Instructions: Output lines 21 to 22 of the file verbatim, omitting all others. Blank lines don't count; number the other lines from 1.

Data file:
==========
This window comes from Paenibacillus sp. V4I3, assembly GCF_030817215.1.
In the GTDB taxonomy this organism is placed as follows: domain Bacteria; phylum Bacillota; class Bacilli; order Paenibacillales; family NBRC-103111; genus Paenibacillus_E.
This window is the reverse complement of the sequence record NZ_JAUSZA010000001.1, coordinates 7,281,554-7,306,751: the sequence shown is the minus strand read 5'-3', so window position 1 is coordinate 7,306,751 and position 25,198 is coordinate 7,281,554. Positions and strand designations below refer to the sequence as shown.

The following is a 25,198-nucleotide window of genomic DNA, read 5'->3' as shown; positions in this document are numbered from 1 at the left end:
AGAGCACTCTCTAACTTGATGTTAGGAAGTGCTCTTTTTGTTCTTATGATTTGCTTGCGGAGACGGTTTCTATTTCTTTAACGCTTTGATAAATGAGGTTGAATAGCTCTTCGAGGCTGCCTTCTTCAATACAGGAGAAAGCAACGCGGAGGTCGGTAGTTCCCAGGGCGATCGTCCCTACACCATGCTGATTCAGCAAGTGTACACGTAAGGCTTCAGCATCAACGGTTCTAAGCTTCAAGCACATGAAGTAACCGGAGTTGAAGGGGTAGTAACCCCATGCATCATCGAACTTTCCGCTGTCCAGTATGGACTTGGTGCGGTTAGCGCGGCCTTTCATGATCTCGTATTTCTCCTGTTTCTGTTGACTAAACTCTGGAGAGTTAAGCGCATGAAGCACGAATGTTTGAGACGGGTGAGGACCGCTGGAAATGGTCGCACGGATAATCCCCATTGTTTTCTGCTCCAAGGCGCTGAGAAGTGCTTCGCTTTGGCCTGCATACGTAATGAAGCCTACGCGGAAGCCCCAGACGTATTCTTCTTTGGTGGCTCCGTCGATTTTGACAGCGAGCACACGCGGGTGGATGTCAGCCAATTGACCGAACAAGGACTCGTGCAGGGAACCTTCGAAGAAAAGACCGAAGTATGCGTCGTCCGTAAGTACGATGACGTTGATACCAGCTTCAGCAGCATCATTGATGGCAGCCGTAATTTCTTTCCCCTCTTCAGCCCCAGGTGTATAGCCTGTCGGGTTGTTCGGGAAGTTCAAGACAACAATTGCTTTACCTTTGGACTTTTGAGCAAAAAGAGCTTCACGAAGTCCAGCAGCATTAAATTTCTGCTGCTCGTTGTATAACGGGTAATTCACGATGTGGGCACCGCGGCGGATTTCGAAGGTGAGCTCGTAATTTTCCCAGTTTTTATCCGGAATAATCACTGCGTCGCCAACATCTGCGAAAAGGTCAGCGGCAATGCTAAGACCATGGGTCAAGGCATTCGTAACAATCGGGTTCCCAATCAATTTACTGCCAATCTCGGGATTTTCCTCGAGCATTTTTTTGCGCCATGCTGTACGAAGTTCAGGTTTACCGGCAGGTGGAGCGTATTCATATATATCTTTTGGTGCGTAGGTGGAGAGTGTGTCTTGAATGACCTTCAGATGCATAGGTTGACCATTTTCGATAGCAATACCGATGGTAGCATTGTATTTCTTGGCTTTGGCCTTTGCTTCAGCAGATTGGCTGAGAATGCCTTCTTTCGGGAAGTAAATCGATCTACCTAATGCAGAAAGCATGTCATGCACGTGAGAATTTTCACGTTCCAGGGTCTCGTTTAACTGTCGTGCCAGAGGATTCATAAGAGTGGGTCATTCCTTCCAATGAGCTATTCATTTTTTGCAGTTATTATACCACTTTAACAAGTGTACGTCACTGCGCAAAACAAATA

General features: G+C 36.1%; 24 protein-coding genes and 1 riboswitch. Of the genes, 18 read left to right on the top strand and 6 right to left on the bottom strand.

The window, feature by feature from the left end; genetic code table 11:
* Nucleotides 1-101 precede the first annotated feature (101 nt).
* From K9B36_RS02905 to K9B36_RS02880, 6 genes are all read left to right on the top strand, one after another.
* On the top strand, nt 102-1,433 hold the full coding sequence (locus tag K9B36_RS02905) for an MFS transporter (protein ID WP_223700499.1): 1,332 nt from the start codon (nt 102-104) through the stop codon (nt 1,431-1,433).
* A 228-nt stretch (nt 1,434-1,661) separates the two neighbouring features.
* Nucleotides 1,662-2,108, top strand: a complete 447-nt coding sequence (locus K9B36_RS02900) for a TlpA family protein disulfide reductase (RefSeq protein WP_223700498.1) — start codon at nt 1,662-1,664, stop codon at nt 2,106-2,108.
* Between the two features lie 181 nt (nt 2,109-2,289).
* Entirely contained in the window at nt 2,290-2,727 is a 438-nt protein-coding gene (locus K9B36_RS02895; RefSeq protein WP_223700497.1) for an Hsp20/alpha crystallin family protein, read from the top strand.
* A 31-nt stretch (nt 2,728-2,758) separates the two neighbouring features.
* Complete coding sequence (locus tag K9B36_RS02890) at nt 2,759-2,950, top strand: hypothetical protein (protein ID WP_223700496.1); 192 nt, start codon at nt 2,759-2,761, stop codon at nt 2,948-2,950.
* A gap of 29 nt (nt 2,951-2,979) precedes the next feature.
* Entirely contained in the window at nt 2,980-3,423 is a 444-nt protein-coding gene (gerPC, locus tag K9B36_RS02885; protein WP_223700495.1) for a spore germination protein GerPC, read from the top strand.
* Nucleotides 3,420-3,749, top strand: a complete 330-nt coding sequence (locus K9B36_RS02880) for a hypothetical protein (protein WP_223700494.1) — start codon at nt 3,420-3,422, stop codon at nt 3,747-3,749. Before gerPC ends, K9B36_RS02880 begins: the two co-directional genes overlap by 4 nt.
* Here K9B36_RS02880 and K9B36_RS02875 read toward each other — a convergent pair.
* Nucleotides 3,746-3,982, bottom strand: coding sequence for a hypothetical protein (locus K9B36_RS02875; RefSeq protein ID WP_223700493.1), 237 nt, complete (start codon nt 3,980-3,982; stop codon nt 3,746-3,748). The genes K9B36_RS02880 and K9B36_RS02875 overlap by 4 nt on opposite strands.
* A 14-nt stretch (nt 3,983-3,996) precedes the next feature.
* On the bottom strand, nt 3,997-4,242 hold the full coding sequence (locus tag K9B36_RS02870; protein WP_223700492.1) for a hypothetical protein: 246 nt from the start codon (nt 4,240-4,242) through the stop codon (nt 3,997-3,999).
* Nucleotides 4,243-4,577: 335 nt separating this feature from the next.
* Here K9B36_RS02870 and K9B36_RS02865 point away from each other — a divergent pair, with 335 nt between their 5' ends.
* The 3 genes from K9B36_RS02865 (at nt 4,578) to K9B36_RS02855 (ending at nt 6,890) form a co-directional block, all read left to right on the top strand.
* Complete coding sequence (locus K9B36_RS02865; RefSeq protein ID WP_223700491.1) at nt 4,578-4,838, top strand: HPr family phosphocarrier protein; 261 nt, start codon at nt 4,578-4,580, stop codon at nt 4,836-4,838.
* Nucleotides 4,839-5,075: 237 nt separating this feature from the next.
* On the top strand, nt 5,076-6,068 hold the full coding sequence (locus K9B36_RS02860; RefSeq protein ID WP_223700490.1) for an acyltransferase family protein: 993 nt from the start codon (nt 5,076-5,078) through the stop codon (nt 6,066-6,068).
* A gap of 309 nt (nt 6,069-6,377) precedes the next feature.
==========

* Nucleotides 3,746-3,982, bottom strand: coding sequence for a hypothetical protein (locus K9B36_RS02875; RefSeq protein ID WP_223700493.1), 237 nt, complete (start codon nt 3,980-3,982; stop codon nt 3,746-3,748). The genes K9B36_RS02880 and K9B36_RS02875 overlap by 4 nt on opposite strands.
* A 14-nt stretch (nt 3,983-3,996) precedes the next feature.